Archive for June 15th, 2009

Avoiding the Hobgoblins

and the foolish consistency they represent.

Flying Flux: The Dullness of Details

I think it behooves writers to make technical documentation fun by embedding a few surprises here and there for the unsuspecting reader. Just like how chip designers used to embed artwork in their chips (I’ve done so myself), writers of technical documents should try to slip in a bit of flowery language from time to time.

For example, let’s look at the following sentence:

Original: Jitter degradation is most sensitive to supply noise between 20 MHz to 80 MHz.


Simile: The 20-80 MHz supply noise’s effect on the clock edges’ accuracy is like a well-endowed woman doing jumping jacks.

Bubbles, Man!

Man when we was kids and we wanted bubbles we had to fart in the tub!
Billy Ray Valentine, Trading Places

Bubbles+Rings= Toroidal Funtime!

It’s a battle between surface tension and pressure. But all in all it bubbles operate on a fundamental principle: laziness. Bubbles form which ever shape minimizes their surface area. This is usually a sphere until force them to have a little fun.

Not Quite the Red Badge of Courage

Via the Heisenbergian one, I discover the Science Scout Merit Badges

The “I blog about science” badge. Obviously
The “science deprives me of my bed” badge (LEVEL II) Two week at Cornell’s Nanofabrication Lab (NNF)
The “broken heart for science” badge I just had to go to grad school …
The “non-explainer” badge (LEVEL I) My mom still introduces me as a nuclear physicist
The “what I do for science dictates my having to wash my hands before I use the toilet” badge. On occasion …
The “works with acids” badge. HF scares me, but I used it at the NNF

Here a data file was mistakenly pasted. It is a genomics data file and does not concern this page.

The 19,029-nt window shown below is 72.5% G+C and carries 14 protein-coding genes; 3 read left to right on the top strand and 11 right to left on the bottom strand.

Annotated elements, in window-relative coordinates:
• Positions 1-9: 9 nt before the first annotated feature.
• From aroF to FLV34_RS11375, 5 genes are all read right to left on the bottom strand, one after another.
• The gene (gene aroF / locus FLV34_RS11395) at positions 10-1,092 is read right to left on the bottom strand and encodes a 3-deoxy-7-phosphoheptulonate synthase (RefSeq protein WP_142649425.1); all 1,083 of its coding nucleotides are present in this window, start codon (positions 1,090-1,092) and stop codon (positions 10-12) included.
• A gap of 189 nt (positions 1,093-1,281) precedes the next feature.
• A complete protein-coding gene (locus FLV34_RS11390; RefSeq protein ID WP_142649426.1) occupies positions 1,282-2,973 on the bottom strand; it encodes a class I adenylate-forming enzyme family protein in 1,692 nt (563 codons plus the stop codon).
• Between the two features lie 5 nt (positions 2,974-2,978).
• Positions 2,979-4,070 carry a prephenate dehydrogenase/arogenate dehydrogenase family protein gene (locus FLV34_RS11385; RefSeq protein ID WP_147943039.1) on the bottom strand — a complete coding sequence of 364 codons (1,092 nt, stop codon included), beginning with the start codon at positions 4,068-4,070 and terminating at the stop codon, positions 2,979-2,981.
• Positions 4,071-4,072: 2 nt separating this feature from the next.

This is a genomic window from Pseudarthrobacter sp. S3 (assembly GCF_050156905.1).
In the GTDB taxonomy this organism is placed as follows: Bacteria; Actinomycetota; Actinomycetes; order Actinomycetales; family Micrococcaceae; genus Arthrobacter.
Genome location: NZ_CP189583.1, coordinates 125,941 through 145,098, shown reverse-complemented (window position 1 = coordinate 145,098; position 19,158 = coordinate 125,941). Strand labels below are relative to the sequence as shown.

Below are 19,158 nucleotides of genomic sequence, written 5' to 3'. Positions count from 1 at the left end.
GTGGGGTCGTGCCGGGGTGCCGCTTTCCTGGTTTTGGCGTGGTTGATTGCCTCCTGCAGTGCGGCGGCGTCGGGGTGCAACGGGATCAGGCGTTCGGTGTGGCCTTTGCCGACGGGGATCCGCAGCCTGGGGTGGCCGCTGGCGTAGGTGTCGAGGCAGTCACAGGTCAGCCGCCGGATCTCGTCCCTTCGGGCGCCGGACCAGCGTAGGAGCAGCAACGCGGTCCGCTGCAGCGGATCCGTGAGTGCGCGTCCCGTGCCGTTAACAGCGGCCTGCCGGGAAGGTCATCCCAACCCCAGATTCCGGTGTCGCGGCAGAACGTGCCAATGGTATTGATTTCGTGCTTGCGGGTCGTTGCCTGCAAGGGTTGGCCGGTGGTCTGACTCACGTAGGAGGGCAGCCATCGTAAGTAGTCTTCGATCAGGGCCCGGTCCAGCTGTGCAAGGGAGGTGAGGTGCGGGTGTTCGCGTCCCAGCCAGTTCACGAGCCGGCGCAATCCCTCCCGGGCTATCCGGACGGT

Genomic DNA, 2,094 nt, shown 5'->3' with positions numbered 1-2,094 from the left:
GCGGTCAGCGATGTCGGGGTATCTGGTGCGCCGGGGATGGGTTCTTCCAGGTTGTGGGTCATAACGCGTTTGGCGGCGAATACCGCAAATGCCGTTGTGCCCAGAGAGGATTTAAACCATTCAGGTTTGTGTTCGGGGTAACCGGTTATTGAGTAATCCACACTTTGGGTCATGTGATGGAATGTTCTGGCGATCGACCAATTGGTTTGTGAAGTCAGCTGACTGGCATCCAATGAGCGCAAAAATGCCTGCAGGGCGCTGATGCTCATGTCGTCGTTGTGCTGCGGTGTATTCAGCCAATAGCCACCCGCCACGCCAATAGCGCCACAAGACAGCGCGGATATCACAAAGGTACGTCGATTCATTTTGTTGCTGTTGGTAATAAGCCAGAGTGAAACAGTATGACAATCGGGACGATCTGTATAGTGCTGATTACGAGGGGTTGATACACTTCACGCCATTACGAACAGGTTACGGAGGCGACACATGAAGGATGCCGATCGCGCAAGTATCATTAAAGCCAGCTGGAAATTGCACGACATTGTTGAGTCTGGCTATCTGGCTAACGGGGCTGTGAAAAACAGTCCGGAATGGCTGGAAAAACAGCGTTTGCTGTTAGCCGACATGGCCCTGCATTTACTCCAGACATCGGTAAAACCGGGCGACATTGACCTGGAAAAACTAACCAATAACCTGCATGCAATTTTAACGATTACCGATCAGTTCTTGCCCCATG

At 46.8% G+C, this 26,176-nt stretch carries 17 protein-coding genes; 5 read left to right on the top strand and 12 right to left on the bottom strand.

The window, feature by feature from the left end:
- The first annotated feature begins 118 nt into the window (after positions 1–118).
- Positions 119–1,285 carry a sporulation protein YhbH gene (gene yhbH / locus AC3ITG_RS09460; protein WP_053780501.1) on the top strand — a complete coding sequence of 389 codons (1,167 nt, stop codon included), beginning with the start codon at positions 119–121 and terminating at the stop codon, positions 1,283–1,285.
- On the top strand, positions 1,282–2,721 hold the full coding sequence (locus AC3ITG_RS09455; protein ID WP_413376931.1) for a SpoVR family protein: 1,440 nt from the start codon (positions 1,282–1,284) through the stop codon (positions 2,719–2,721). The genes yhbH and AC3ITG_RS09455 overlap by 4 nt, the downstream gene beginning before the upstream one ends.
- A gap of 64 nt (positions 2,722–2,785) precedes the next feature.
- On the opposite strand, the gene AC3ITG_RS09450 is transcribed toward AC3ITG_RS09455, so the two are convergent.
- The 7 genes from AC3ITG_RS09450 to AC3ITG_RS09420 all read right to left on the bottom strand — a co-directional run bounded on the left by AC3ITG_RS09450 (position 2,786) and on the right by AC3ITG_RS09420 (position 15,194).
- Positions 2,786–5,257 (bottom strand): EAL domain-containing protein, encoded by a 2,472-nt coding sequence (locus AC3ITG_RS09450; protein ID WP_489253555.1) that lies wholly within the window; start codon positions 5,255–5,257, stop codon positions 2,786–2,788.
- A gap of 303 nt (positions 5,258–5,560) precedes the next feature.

The “I’ve set fire to stuff” badge (LEVEL III) ’nuff said
The “experienced with electrical shock” badge (LEVEL III) I remember “locating” the 400V leads to the piezo stack on the confocal cavity while adjusting some optics
The “I’ve done science with no conceivable practical application” badge. TRIUMF
The “I work with way too much radioactivity, and yet still no discernable superpowers yet” badge. TRIUMF again, and time in 5 nuclear power plants while in the navy
The “has frozen stuff just to see what happens” badge (LEVEL III) Ah, the joys of Liquid nitrogen
The “destroyer of quackery” badge. Got my start at on USENET
The “inappropriate nocturnal use of lab equipment in the name of alternative science experimentation / communication” badge. If you’ve got it, use it!


Stringy Soot

Soot particles grow inside a flame when tiny, carbon-rich spheres stick together to form larger, tenuous aggregates. As they grow, the particles take on a characteristic branched shape because two colliding clusters are most likely to attach at their protruding “fingers.”

These bushy shapes are conveniently described as fractals–geometric objects whose mass grows as a fractional power of their linear size, rather than the third power that characterizes ordinary solids like spheres and cubes. Theory predicts that virtually all clusters should have a fractal dimension very close to 1.8, and past experiments agree. But a collaboration led by Hans Moosmüller of the Desert Research Institute in Reno, Nevada, found many clusters with a much lower dimension, characteristic of a more rod-like shape.

Seeing it in Perspective

America’s Sea of Red Ink Was Years in the Making

Breaking down the $2 trillion in deficit since 2000. For all the hysteria about recent events, I find this tidbit interesting (summarized in this graphic):

About 7 percent comes from the stimulus bill that Mr. Obama signed in February. And only 3 percent comes from Mr. Obama’s agenda on health care, education, energy and other areas.

If the analysis is extended further into the future, well beyond 2012, the Obama agenda accounts for only a slightly higher share of the projected deficits.

Obama doesn’t get a free pass, though.

“Bush behaved incredibly irresponsibly for eight years. On the one hand, it might seem unfair for people to blame Obama for not fixing it. On the other hand, he’s not fixing it.”

“And,” he added, “not fixing it is, in a sense, making it worse.”